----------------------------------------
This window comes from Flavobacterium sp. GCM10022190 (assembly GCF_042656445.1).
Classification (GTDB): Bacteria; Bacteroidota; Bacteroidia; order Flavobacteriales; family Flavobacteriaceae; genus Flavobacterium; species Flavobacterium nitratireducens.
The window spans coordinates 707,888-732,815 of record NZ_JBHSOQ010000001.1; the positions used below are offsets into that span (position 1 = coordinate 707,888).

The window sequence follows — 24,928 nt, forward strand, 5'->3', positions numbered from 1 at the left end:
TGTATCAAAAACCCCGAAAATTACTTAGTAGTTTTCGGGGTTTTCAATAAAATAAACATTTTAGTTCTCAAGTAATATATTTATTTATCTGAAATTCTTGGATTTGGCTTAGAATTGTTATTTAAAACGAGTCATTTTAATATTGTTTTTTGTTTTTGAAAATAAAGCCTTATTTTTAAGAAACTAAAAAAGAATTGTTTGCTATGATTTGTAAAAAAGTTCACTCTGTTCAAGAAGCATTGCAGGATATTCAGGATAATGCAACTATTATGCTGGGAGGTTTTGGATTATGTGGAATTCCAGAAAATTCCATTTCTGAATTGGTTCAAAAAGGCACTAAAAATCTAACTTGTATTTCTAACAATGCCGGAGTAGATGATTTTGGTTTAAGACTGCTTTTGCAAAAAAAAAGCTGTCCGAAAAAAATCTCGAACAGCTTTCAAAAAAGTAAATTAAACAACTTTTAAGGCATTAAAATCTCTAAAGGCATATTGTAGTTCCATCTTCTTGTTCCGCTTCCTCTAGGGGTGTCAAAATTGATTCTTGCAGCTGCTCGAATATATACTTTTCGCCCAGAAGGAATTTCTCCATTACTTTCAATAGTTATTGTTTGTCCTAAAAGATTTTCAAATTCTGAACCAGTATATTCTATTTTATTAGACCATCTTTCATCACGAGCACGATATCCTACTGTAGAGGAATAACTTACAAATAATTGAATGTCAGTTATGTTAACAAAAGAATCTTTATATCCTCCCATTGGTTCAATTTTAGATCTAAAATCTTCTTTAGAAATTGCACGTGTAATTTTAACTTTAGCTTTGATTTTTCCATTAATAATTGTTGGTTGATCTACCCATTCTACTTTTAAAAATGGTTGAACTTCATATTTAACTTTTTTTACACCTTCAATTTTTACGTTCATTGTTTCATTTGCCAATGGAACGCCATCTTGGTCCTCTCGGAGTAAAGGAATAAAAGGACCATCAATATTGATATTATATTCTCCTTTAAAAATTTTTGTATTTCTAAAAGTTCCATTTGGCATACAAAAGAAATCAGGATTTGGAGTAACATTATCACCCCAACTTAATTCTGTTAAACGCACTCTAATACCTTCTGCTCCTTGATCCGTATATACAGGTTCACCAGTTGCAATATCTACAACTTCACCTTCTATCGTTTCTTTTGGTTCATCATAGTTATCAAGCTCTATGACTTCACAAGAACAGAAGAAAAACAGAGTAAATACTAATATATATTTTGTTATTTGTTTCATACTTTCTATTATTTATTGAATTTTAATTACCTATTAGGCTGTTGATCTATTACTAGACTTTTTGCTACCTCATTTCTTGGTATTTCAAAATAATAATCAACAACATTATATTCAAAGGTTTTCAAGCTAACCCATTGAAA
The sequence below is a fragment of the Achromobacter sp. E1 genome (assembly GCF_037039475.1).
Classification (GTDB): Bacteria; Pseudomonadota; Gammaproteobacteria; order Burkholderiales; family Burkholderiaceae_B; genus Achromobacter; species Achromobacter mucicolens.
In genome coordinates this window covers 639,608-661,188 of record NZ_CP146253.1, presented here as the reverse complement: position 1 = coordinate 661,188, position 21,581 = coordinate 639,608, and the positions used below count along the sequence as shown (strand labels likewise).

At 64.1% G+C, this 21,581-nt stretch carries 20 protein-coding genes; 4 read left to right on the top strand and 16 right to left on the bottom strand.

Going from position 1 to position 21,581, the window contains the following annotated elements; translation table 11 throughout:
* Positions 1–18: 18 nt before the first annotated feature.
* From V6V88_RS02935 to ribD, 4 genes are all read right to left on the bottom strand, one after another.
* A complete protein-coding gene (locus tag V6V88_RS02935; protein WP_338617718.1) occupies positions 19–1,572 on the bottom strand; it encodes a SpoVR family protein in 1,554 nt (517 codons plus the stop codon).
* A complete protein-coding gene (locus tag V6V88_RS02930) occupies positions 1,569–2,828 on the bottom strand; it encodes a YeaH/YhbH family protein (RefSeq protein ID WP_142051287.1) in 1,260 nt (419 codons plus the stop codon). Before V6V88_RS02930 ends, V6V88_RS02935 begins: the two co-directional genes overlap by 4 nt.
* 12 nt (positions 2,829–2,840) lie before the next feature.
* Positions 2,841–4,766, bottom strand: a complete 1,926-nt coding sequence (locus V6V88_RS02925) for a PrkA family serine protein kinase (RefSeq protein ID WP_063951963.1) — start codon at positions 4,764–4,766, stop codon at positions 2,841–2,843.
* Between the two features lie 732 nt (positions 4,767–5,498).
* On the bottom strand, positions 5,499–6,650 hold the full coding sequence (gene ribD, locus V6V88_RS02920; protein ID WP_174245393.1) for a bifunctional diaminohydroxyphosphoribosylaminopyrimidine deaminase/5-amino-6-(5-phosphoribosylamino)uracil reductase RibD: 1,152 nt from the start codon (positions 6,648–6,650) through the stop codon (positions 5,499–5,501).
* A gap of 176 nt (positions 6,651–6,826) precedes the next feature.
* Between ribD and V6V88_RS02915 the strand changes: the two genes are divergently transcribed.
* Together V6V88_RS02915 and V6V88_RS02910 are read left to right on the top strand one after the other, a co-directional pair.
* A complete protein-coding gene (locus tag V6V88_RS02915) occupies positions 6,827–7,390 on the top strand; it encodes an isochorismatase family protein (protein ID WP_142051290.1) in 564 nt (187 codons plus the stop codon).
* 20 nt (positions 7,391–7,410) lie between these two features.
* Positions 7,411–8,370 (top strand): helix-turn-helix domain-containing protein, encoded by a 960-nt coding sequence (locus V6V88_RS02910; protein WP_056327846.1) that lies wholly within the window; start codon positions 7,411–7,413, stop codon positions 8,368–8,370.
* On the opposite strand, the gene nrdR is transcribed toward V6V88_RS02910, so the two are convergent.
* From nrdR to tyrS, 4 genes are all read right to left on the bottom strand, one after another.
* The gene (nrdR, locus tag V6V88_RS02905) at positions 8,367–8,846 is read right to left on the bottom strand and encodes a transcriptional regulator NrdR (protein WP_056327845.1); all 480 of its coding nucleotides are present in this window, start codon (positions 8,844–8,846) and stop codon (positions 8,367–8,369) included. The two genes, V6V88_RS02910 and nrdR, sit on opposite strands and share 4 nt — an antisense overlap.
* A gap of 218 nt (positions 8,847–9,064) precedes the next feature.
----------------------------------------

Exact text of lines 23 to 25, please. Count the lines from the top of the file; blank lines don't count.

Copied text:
* 20 nt (positions 7,391–7,410) lie between these two features.
* Positions 7,411–8,370 (top strand): helix-turn-helix domain-containing protein, encoded by a 960-nt coding sequence (locus V6V88_RS02910; protein WP_056327846.1) that lies wholly within the window; start codon positions 7,411–7,413, stop codon positions 8,368–8,370.
* On the opposite strand, the gene nrdR is transcribed toward V6V88_RS02910, so the two are convergent.